Yesterday was my birthday and, though I'd celebrated over the weekend, I wanted to do something to make the night feel a little bit special. I'd heard about this place from a couple of friends who live in the west village and, after reading some reviews and looking over the menu, decided that a late-night high tea in a french-inspired cafe would be the perfect thing to do on a cold and rainy tuesday evening in september.
The cafe (opened only four months ago) is adorable, with vintage chairs and posters, a pressed tin ceiling, candle-lit tables and french music playing softly in the background. The tea selection rivals that of Alice's Tea Cup, with over 100 L'Age de The teas in golden canisters on the shelves, and the prices are (more or less) reasonable: the macaroons are $2 each ($25 for a dozen), a platter of tea sandwiches from $4 to $8, and the high tea service $18 per person. Damien Herrgott, who has worked as a pastry chef at Laduree in Paris and Bouley Bakery in Manhattan, is responsible for the exquisite pastries displayed beneath the wooden bar. We ordered the tea service, and everything we tasted was fantastic: the tea sandwiches (smoked salmon and dill, cucumber and cream cheese, curried chicken) were delicious, the tea cakes moist and flavorful, the macaroons perfectly airy and the scones sweet, buttery, and sprinkled with sparkly sugar crystals. But the best part was the atmosphere. We arrived at 8:30 and, though the place was full (and remained so throughout the night), it was relatively quiet, flooded instead with french music, flickering candlelight, and the warm, buttery smell of pastries.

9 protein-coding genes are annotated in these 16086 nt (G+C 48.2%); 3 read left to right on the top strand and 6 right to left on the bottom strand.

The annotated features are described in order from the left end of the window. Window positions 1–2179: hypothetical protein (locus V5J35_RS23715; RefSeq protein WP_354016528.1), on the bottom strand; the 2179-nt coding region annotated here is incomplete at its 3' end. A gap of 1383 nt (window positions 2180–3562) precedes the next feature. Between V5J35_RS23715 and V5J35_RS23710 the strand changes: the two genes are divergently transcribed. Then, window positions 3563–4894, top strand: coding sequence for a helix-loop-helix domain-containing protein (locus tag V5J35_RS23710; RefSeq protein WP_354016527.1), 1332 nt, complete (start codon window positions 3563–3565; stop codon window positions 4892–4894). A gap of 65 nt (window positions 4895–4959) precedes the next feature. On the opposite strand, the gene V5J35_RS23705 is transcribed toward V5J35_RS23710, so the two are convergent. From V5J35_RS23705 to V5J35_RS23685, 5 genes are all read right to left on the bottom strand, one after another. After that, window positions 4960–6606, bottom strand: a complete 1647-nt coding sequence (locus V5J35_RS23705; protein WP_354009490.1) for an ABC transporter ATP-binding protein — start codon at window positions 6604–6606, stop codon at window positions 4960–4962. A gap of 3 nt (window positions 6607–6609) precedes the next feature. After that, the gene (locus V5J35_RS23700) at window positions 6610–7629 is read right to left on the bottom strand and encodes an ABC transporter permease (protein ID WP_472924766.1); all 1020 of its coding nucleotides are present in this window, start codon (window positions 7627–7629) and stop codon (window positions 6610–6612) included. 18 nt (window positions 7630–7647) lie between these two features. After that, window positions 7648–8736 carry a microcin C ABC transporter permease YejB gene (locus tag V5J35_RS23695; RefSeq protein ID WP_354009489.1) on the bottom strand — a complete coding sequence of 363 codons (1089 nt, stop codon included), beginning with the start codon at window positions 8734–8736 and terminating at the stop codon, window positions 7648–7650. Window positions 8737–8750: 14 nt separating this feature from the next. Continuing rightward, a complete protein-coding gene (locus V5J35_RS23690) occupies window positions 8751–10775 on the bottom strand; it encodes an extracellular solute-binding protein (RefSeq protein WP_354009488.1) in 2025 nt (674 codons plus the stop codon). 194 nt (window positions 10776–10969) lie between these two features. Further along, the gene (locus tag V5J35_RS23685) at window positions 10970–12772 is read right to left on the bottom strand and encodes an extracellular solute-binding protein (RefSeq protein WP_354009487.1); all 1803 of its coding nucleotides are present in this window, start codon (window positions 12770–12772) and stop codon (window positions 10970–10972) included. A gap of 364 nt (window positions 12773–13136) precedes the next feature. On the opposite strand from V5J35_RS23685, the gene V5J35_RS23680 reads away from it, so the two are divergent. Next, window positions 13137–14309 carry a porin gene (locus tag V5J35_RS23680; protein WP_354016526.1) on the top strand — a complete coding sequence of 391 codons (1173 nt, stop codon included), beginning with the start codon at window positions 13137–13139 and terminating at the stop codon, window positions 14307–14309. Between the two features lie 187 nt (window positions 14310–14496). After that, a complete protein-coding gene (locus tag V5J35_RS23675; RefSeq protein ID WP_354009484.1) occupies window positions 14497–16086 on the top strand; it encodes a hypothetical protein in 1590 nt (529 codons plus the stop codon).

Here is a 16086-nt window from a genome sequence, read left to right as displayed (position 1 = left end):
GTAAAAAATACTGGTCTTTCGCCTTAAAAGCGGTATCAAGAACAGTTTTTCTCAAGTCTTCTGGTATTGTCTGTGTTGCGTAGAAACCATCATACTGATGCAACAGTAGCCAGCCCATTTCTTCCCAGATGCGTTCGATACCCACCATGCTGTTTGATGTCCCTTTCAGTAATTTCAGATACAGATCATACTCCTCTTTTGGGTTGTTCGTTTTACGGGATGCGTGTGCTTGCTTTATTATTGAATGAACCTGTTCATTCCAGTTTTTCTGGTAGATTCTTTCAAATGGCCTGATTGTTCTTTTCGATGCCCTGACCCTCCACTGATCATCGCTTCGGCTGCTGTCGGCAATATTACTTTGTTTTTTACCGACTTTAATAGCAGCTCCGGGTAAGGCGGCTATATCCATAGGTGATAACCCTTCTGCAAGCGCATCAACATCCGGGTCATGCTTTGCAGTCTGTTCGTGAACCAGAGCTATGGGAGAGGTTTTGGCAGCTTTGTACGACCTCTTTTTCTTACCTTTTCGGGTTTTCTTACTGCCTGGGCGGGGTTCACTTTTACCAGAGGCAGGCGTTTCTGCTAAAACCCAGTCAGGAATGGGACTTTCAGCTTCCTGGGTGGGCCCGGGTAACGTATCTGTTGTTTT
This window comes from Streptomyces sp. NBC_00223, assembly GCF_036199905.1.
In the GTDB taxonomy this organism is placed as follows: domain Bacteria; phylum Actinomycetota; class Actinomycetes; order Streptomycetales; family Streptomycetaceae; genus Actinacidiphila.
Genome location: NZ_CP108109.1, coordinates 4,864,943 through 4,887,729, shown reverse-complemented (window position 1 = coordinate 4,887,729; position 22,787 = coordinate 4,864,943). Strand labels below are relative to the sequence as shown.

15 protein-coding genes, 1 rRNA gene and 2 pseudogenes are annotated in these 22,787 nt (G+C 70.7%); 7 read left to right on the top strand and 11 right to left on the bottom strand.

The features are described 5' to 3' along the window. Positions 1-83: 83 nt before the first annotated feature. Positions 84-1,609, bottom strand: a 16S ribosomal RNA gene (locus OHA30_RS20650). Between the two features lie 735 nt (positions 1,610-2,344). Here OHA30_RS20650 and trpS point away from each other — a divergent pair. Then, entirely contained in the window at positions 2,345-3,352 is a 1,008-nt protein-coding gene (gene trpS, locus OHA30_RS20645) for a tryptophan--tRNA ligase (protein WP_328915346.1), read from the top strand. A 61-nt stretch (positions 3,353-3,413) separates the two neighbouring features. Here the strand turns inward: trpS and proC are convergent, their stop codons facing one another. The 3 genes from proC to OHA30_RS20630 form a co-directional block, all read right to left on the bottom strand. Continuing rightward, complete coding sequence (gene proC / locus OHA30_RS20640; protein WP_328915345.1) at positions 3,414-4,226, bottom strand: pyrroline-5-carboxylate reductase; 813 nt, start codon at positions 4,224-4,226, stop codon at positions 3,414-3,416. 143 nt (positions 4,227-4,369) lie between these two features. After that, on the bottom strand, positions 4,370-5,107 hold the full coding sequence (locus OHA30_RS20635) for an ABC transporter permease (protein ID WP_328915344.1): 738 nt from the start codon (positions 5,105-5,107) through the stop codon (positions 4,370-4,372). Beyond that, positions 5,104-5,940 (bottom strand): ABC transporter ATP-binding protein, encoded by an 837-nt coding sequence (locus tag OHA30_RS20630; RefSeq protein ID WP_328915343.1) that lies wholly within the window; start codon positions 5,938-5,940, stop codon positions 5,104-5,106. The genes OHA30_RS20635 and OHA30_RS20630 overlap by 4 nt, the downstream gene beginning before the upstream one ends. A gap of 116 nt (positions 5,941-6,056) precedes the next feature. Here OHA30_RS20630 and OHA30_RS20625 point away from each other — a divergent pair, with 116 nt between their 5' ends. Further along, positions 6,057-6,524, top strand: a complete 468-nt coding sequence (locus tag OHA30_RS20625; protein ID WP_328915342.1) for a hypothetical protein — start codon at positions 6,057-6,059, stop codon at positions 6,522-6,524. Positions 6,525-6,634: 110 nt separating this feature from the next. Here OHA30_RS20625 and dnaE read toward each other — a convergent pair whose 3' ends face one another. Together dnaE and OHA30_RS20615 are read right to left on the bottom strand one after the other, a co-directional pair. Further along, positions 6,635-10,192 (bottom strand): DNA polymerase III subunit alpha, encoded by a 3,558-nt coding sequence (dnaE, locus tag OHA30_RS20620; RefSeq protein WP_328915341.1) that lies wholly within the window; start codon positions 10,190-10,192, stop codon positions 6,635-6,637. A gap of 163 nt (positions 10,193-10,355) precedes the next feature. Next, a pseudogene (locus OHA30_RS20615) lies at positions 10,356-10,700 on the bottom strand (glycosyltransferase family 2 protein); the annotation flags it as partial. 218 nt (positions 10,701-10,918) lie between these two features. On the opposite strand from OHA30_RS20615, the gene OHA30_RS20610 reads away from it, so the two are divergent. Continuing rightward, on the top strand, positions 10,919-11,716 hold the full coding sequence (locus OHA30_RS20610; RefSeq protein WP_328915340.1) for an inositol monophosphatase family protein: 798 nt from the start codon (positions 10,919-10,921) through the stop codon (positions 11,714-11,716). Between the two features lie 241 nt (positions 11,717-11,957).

Great for a casual lunch or dinner with a few friends or - if you really want to feel parisian - a cappuccino, a couple macaroons, and a good book.
10 Morton St. (b/w Bleecker and 7th)
smoked salmon tea sandwich
salted caramel macaroon